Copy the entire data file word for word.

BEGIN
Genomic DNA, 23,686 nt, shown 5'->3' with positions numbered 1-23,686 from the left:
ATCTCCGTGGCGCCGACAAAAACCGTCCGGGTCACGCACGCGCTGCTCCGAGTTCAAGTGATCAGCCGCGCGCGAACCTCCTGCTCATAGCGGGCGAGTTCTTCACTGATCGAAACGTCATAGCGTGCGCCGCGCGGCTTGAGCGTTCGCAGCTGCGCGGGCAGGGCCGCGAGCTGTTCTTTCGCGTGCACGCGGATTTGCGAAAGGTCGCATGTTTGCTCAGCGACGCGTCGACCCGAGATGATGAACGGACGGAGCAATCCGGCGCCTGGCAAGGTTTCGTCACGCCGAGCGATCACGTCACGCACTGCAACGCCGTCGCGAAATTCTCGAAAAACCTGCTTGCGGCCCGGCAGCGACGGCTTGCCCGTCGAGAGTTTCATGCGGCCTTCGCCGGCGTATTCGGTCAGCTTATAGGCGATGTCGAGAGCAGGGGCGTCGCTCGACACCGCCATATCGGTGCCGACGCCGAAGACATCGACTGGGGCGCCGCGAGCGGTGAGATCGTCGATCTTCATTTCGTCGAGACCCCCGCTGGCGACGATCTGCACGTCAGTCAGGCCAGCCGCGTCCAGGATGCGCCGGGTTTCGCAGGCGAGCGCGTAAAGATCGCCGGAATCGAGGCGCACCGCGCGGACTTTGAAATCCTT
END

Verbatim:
Genomic DNA, 23,686 nt, shown 5'->3' with positions numbered 1-23,686 from the left:
ATCTCCGTGGCGCCGACAAAAACCGTCCGGGTCACGCACGCGCTGCTCCGAGTTCAAGTGATCAGCCGCGCGCGAACCTCCTGCTCATAGCGGGCGAGTTCTTCACTGATCGAAACGTCATAGCGTGCGCCGCGCGGCTTGAGCGTTCGCAGCTGCGCGGGCAGGGCCGCGAGCTGTTCTTTCGCGTGCACGCGGATTTGCGAAAGGTCGCATGTTTGCTCAGCGACGCGTCGACCCGAGATGATGAACGGACGGAGCAATCCGGCGCCTGGCAAGGTTTCGTCACGCCGAGCGATCACGTCACGCACTGCAACGCCGTCGCGAAATTCTCGAAAAACCTGCTTGCGGCCCGGCAGCGACGGCTTGCCCGTCGAGAGTTTCATGCGGCCTTCGCCGGCGTATTCGGTCAGCTTATAGGCGATGTCGAGAGCAGGGGCGTCGCTCGACACCGCCATATCGGTGCCGACGCCGAAGACATCGACTGGGGCGCCGCGAGCGGTGAGATCGTCGATCTTCATTTCGTCGAGACCCCCGCTGGCGACGATCTGCACGTCAGTCAGGCCAGCCGCGTCCAGGATGCGCCGGGTTTCGCAGGCGAGCGCGTAAAGATCGCCGGAATCGAGGCGCACCGCGCGGACTTTGAAATCCTT